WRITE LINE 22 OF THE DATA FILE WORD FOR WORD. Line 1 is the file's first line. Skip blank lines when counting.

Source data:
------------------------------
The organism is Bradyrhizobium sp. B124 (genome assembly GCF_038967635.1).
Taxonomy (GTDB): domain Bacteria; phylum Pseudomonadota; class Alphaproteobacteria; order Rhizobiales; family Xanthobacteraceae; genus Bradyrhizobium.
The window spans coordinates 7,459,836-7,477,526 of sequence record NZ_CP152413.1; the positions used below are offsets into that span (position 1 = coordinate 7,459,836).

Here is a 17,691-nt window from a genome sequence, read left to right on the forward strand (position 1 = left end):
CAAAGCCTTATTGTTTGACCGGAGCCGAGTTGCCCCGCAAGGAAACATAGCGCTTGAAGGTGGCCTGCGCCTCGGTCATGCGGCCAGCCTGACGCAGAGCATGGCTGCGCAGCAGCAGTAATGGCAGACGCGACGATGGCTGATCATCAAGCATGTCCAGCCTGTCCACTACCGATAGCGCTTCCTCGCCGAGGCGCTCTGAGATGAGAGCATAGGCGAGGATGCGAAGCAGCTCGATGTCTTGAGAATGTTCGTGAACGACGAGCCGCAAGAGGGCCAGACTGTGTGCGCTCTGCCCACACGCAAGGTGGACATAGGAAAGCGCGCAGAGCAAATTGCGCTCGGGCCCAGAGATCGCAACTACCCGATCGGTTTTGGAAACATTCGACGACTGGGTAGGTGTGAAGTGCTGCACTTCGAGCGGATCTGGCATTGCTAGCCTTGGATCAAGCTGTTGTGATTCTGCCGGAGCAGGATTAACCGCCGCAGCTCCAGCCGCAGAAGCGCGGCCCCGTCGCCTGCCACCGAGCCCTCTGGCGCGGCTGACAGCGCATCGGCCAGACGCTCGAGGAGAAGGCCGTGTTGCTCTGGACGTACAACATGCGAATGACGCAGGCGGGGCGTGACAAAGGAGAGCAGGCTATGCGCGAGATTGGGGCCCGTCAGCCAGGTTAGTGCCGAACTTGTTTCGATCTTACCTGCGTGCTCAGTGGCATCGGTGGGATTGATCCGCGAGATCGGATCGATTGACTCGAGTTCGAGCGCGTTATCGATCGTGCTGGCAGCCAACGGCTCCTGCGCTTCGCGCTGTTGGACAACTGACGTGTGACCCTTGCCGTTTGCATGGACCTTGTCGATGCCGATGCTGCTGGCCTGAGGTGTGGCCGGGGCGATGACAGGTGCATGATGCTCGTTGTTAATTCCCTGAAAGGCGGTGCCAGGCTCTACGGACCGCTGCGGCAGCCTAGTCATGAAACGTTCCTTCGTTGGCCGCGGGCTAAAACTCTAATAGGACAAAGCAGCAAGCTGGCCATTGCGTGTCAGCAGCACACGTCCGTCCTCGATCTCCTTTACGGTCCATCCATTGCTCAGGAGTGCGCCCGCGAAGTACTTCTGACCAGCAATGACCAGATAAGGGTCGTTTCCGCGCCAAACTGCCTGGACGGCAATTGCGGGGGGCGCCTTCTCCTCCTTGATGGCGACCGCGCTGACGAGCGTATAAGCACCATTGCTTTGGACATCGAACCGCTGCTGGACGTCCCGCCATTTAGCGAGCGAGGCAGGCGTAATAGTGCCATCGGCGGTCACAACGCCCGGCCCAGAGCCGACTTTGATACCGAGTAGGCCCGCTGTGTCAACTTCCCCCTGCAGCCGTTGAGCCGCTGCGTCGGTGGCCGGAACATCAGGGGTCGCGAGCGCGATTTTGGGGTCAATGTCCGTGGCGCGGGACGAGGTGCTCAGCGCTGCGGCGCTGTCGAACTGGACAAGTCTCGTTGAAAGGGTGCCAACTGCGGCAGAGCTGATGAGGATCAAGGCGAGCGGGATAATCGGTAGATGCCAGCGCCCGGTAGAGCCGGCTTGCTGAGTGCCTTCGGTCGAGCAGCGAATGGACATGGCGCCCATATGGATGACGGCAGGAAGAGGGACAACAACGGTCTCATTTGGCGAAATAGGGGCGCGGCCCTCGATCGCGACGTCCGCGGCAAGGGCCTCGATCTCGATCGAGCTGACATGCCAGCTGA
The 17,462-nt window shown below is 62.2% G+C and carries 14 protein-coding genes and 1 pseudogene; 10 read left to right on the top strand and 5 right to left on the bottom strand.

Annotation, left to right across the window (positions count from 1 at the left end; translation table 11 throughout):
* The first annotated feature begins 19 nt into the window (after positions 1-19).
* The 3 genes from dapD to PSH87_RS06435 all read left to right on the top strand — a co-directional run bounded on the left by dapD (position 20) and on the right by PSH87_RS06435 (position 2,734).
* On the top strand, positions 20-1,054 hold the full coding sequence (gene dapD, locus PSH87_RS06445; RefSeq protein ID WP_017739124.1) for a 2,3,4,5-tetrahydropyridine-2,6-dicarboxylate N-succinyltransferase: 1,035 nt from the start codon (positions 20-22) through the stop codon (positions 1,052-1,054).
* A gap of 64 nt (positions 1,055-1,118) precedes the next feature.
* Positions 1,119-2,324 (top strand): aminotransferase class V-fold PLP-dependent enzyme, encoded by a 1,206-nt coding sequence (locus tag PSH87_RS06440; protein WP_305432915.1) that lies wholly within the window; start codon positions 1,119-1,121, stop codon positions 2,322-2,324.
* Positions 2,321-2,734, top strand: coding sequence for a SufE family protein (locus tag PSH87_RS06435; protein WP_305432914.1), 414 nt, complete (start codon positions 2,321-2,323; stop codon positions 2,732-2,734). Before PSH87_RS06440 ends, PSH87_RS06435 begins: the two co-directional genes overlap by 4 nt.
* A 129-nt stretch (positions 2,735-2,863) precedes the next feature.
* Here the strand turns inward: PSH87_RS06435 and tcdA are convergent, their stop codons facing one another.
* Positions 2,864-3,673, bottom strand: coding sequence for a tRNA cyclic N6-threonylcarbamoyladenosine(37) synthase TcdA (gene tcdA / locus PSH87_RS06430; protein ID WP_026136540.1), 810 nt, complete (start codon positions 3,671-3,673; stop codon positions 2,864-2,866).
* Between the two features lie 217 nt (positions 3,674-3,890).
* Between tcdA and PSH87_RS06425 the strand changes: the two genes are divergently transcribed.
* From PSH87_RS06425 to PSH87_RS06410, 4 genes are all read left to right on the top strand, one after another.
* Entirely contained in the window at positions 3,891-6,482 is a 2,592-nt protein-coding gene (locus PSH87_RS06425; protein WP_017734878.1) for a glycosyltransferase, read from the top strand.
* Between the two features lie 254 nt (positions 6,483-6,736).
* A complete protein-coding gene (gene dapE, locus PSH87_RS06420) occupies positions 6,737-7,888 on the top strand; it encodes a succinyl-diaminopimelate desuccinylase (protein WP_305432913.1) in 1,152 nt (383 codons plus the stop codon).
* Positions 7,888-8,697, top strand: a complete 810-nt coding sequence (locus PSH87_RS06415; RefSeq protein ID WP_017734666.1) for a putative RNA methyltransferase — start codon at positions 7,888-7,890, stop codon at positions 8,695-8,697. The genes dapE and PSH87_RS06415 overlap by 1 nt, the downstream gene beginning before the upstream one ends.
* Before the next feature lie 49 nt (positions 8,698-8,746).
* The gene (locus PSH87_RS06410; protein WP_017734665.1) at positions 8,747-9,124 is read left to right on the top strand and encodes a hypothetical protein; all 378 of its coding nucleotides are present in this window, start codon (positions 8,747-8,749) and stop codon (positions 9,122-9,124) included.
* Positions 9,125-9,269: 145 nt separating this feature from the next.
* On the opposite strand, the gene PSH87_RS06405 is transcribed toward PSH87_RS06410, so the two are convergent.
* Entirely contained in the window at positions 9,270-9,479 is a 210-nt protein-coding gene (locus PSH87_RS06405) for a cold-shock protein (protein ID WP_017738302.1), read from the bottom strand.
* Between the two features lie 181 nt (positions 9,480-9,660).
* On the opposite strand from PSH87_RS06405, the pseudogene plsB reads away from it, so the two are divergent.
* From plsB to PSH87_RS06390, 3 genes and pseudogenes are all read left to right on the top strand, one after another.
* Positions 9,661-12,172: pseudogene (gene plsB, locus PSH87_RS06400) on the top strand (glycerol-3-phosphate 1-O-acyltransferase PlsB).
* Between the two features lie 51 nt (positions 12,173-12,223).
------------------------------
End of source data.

* A complete protein-coding gene (gene dapE, locus PSH87_RS06420) occupies positions 6,737-7,888 on the top strand; it encodes a succinyl-diaminopimelate desuccinylase (protein WP_305432913.1) in 1,152 nt (383 codons plus the stop codon).